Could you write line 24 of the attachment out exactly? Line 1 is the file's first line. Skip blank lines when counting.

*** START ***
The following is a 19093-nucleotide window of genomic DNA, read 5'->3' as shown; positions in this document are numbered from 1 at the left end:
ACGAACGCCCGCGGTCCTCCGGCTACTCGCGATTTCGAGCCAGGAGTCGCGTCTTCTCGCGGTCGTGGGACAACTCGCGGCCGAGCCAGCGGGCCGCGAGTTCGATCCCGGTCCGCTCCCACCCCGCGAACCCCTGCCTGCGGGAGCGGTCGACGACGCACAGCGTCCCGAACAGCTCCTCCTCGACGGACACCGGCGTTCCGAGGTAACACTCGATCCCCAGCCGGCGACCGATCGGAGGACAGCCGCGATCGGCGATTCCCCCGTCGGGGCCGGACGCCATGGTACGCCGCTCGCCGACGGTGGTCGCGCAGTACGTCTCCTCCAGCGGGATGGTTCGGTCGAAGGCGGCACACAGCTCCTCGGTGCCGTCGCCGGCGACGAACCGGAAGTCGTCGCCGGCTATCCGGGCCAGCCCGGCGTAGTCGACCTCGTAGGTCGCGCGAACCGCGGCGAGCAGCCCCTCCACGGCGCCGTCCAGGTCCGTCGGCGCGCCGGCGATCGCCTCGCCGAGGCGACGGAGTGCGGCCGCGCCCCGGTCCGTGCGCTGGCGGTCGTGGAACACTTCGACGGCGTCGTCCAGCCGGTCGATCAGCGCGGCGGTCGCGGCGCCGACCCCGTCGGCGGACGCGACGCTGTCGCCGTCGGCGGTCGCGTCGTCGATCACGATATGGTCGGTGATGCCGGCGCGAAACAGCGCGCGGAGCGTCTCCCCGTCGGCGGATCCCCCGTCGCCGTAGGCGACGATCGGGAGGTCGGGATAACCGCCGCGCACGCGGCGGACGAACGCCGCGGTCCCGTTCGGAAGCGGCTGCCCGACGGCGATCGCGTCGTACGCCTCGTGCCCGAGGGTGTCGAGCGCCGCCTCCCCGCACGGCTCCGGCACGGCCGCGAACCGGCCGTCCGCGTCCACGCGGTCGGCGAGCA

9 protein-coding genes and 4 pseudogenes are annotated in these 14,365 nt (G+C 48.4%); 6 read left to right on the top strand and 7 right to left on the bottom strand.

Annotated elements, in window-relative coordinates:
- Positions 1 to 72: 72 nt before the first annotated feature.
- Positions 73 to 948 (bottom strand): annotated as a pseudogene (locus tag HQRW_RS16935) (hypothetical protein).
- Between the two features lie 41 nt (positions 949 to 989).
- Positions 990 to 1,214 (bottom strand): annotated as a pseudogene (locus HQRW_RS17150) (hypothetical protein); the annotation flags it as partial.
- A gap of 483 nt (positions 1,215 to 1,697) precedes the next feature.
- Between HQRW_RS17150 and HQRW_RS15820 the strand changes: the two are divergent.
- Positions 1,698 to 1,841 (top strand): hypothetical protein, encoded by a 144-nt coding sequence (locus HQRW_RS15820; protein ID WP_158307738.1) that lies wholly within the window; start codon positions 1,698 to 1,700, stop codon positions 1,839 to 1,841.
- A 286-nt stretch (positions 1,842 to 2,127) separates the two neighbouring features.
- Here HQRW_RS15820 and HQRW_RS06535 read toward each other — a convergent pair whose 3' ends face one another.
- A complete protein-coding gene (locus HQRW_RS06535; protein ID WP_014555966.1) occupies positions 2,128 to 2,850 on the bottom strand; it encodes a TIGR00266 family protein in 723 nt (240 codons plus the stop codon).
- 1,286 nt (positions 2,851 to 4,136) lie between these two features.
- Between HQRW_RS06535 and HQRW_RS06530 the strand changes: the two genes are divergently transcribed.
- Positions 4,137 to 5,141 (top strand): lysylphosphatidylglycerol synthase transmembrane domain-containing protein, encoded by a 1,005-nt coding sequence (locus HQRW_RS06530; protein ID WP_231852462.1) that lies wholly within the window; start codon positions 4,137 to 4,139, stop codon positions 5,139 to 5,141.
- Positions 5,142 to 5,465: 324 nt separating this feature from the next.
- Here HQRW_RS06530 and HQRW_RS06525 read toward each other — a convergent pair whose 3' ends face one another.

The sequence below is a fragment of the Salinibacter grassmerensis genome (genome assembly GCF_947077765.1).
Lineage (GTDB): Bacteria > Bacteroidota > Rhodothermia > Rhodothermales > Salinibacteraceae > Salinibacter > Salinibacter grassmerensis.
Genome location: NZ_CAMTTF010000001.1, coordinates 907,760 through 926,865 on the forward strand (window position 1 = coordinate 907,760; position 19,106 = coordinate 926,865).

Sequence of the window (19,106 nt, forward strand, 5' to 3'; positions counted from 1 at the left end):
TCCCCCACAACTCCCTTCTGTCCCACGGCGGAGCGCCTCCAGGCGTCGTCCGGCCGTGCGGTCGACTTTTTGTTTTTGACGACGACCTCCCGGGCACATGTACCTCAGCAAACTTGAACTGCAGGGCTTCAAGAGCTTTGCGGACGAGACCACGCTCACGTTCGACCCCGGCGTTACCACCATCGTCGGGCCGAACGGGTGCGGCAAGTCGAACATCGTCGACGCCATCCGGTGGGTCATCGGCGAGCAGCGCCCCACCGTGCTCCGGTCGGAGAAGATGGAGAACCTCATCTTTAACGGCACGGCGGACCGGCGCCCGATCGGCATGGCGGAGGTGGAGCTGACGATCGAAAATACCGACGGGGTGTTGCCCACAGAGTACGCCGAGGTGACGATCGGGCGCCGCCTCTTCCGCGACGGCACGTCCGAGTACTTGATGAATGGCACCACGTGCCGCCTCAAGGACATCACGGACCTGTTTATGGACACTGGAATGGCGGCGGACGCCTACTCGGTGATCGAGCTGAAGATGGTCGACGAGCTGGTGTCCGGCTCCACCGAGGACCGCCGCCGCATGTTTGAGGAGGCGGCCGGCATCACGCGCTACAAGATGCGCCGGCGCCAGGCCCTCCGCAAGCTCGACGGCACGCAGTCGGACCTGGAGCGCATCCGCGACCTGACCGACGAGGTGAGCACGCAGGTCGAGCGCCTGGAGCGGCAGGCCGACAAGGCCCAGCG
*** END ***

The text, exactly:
TCCCCCACAACTCCCTTCTGTCCCACGGCGGAGCGCCTCCAGGCGTCGTCCGGCCGTGCGGTCGACTTTTTGTTTTTGACGACGACCTCCCGGGCACATGTACCTCAGCAAACTTGAACTGCAGGGCTTCAAGAGCTTTGCGGACGAGACCACGCTCACGTTCGACCCCGGCGTTACCACCATCGTCGGGCCGAACGGGTGCGGCAAGTCGAACATCGTCGACGCCATCCGGTGGGTCATCGGCGAGCAGCGCCCCACCGTGCTCCGGTCGGAGAAGATGGAGAACCTCATCTTTAACGGCACGGCGGACCGGCGCCCGATCGGCATGGCGGAGGTGGAGCTGACGATCGAAAATACCGACGGGGTGTTGCCCACAGAGTACGCCGAGGTGACGATCGGGCGCCGCCTCTTCCGCGACGGCACGTCCGAGTACTTGATGAATGGCACCACGTGCCGCCTCAAGGACATCACGGACCTGTTTATGGACACTGGAATGGCGGCGGACGCCTACTCGGTGATCGAGCTGAAGATGGTCGACGAGCTGGTGTCCGGCTCCACCGAGGACCGCCGCCGCATGTTTGAGGAGGCGGCCGGCATCACGCGCTACAAGATGCGCCGGCGCCAGGCCCTCCGCAAGCTCGACGGCACGCAGTCGGACCTGGAGCGCATCCGCGACCTGACCGACGAGGTGAGCACGCAGGTCGAGCGCCTGGAGCGGCAGGCCGACAAGGCCCAGCG